Since her spectacular finish, Joyce Yang has flourished into an “astonishing artist” (Neue Zürcher Zeitung), giving ground breaking debuts all across the world. In just a few short years, Yang has become a household name in various high-profile venues, such as Lincoln Center and the Kennedy Center. In November of 2006, Yang made her celebrated New York Philharmonic Orchestra debut with Lorin Maazel at Avery Fisher Hall and performed on their Asian tour, making a triumphant return to her hometown in South Korea. Since then, she has appeared with them frequently, including the opening night of the Leonard Bernstein Festival in September 2008 at the special request of Lorin Maazel in his final season as Music Director. The New York Times called Yang’s rendition of Bernstein’s Age of Anxiety a “knock-out.”
During the 2007-2008 season, Joyce Yang toured the USA, playing concerts with a variety of symphony orchestras, including the New York Philharmonic Orchestra, National Symphony Orchestra, Albany Symphony Orchestra, Phoenix Symphony, and the Duluth Superior Symphony Orchestra.
In the 2009-2010 season Joyce Yang performed with the Los Angeles Philharmonic Orchestra at the Hollywood Bowl and Walt Disney Hall, the Vancouver Symphony Orchestra, The Hague Symphony Orchestra in The Netherlands, the Lexington and Naples Philharmonics, and the Sarasota, Milwaukee, New Mexico, Syracuse, Signature, Tucson, Duluth-Superior, Elgin and Louisville Symphonies. In addition, she debuted in Budapest, Hungary, playing in the historic Béla Bartók Concert Hall with the Danubia Symphony. Her recital for the Frederic Chopin Society in Minneapolis has been featured on American Public Media’s nationally syndicated radio program Performance Today, where she is a frequent guest.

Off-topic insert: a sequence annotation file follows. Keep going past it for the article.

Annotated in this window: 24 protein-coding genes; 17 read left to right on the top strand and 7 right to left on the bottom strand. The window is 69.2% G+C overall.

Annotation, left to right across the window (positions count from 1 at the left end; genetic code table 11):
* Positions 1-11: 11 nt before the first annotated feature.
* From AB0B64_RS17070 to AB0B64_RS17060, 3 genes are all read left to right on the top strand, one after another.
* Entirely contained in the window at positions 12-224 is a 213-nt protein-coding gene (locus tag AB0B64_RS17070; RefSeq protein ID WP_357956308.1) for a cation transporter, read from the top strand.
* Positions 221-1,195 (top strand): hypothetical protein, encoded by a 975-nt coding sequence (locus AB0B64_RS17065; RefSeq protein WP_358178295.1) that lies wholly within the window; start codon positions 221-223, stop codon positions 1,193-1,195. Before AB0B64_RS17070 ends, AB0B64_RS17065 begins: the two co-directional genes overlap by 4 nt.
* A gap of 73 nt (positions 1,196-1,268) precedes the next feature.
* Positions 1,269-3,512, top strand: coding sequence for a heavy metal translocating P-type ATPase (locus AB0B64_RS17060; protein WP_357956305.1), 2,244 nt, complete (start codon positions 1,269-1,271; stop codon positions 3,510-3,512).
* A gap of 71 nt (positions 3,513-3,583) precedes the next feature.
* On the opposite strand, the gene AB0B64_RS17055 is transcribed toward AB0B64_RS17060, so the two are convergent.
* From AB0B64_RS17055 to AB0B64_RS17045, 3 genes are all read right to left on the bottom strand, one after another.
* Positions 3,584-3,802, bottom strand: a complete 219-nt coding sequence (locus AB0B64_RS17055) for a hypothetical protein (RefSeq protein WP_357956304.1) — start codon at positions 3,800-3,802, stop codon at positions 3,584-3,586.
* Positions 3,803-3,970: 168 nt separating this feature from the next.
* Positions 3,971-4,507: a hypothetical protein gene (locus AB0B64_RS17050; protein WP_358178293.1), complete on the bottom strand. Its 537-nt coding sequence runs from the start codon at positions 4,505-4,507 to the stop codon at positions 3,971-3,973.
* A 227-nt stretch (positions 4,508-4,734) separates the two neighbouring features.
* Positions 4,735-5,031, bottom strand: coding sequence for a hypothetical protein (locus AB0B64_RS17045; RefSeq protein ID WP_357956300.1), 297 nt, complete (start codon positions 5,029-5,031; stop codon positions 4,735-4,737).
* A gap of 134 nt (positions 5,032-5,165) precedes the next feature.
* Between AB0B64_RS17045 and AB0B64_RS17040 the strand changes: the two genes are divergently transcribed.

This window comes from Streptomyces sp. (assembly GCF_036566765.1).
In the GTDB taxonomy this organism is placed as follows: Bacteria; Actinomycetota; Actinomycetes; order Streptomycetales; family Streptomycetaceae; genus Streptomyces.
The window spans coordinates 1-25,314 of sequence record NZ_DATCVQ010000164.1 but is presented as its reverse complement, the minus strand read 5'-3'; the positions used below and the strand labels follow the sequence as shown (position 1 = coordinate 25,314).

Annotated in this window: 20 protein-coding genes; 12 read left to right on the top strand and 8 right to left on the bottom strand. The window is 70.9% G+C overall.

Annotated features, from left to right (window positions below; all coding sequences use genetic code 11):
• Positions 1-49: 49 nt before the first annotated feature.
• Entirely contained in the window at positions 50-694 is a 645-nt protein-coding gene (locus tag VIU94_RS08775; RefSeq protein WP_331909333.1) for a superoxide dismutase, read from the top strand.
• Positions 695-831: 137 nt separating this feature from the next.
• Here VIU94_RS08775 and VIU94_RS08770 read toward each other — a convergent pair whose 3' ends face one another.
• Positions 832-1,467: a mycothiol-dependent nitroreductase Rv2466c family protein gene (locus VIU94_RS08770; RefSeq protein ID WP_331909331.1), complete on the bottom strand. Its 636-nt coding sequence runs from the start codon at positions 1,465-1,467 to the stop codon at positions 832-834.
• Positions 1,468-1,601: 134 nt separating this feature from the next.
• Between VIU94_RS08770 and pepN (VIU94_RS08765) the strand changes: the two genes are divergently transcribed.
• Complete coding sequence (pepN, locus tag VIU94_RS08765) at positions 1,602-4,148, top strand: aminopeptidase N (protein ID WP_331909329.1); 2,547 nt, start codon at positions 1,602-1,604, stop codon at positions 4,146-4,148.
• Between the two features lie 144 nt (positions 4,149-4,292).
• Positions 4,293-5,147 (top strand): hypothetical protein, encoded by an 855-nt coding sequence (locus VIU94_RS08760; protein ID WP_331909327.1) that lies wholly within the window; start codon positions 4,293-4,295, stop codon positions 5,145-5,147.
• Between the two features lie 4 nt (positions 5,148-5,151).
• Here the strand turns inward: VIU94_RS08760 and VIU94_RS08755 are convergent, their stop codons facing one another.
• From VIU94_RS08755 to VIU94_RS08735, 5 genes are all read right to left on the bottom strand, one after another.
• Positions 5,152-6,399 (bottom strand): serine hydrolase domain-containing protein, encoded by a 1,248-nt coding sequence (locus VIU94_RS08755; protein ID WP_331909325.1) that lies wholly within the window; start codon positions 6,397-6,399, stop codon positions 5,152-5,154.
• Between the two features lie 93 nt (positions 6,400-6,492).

In the summer of 2010, Joyce Yang made her San Francisco Symphony Orchestra debut with Alondra de la Parra, returned to the Chicago Symphony Orchestra under James Conlon at Ravinia and the Aspen Festival Orchestra led by Leonard Slatkin at the Aspen Music Festival, and she performed a recital at the Crested Butte Music Festival and chamber music at La Jolla Summerfest. Other highlights of the 2010-2011 season included concerto performances with Edo de Waart in Milwaukee, Sydney, Melbourne, Malaysia, Hong Kong and Taiwan, as well as appearances as orchestral soloist in Tel Aviv, Connecticut, Hawaii, Illinois, Nebraska, North Carolina and Utah. In addition, she performed recitals in Atlanta, Berkeley (Cal Performances) and Sydney, Australia, and made her first appearance at the Santa Fe Chamber Music Festival. An avid chamber musician, she continued her longtime collaboration with the Takàcs Quartet, and tours with violinist Stefan Jackiw and the Miró Quartet.
Joyce Yang is featured in In the Heart of Music, the film documentary about the 2005 Van Cliburn International Piano Competition. Her debut disc, distributed by harmonia mundi usa, includes live performances of works by J.S. Bach, Franz Liszt, Scarlatti, and the Australian composer Carl Vine. A Steinway Artist since 2008, she currently resides in New York City.